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Monday, January 30, 2012

Miscellaneous Musings

After last year's drought, I have a tendancy to get excited if we get any significant amount of rainfall.

Imagine my joy then, when we got over three inches last Wednesday.  Of course the problem with getting over three inches of rain in one day is that it tends to lead to flooding. As it happened, we were lucky and by afternoon it had cleared up, so the street flooding that often occurs around freeway off ramps and service roads had, for the most part, cleared up by evening drive time.

I was actually home from work on that day and spent the day indoors, watching the water gushing out of the downspouts and out to the street to the storm drain.

It was raining so hard and so fast that the water started pooling in the back garden and I got worried about flooding.

 Eventually though,  most of it soaked in to the ground (I'm sure the pine tree was loving it) and the swales around the house took the excess water out to the street too and out to the storm drains.

The sight of the steady stream of runoff between the houses to the street got me thinking about something else I read about last week. 

As I watched the steady stream of runoff water, I felt relieved to note that I don't use any kind of chemicals on the yard, so we weren't contributing any pollutants to the local streams and rivers through the storm drain system.

Fellow gardeners have probably heard about the proposed partnership between NWF, National Wildlife Federation and Scotts Miracle-Gro in NWF's Be Out There program, aimed at getting kids outside and reconnected with the outdoors and with nature.

There was a firestorm of opposition in various blogs around the internet, as well as on Facebook and Twitter from people who couldn't understand why an organization which condemns the use of pesticides and other chemicals in the garden and promotes gardening for nature would partner with the company which makes its money selling said pesticides and chemicals, such as Round Up.

Now I'll admit, I've used Miracle-Gro on my houseplants and a few years ago I spent way too much money having Scotts come out quarterly and treat the lawn, before I learned about the benefits of organic gardening.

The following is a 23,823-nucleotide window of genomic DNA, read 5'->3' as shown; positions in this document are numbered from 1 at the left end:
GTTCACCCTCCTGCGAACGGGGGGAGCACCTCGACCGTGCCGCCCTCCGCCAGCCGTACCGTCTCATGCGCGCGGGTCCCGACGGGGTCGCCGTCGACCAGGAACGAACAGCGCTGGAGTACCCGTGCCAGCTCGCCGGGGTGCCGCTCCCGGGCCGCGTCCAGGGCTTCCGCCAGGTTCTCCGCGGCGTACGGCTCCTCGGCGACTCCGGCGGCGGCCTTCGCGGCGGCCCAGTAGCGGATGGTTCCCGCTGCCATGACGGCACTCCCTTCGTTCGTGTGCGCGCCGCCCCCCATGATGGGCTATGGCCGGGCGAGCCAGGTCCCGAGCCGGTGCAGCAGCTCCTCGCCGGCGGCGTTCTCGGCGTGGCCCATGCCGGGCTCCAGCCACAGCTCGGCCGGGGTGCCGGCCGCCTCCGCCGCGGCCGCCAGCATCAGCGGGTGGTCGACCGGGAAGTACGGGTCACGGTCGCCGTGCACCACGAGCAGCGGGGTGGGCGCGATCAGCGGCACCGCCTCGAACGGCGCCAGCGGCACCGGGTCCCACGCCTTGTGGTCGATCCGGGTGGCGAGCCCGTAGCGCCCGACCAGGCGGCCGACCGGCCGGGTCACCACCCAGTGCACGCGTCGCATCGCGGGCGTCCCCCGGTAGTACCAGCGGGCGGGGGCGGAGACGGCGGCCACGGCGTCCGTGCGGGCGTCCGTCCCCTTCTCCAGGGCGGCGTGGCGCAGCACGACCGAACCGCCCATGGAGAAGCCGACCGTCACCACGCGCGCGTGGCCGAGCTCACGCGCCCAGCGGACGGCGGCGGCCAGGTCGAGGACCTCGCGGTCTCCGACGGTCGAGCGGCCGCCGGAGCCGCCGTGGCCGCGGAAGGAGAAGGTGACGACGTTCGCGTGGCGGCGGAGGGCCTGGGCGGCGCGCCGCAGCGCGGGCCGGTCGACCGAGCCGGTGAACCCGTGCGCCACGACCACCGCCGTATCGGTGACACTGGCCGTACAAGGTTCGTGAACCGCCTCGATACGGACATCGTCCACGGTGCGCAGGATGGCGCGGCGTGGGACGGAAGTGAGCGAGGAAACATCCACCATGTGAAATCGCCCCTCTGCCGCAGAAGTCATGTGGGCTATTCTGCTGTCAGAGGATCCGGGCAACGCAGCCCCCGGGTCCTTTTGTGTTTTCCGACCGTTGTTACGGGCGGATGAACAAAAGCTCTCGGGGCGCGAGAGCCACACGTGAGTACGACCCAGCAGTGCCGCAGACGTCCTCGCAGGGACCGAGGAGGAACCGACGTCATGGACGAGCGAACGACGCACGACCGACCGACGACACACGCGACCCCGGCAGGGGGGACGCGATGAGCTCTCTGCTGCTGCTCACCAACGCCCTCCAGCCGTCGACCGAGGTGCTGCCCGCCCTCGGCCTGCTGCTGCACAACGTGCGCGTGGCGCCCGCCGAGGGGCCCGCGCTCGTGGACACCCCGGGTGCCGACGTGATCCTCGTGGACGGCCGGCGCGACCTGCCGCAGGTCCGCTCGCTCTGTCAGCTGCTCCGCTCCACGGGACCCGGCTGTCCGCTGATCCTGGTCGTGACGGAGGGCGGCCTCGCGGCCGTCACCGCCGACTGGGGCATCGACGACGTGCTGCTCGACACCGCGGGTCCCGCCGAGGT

I've even got Miracle-Gro Organic Choice fertilizer in the garage now and use it, and I feed the birds in the garden with Scotts No-Mess Patio Blend seed, which they relish.

So I'm not totally anti- Scotts or Miracle-Gro, but I did feel a little disappointment that my recently NWF-certified wildlife habitat was now a little tainted by the association with Scotts in the minds of many gardeners.

I read later in the week that an issue had come up involving a pending legal settlement that Scotts were involved, dating back to 2008, in which they had not disclosed to NWF. 

Because of that pending legal settlement, NWF announced that the partnership would be ended

NWF is still going ahead with the Be Out There campaign, which I highly endorse -- I spent my whole childhood outdoors and loving it and often think how kids today are missing out on something great.  I hope the program is a success.

Something that might get myself and my husband outside more in the near future has been the arrival of seemingly every seed and plant catalog in existance!

We're planning a small vegetable garden on the unused east side of the house. It will be raised and will be created using bricks left over from the building of the house, which have been taking up room in our garage since we moved in.

I'll keep you updated as it progresses. 

And finally, we added a new birdhouse in the back corner. I think it adds a cottage garden look to the garden.

I hope Mrs. Wren or Mrs. Chickadee like it.

Words and photographs by Jayne Wilson, Green and Serene, Jayne's Country Garden.

Saturday, January 21, 2012

Squirrel Appreciation Day

Did you know that Saturday, January 21st is Squirrel Appreciation Day?

I know a lot of people consider squirrels to be annoying pests, but I find them entertaining.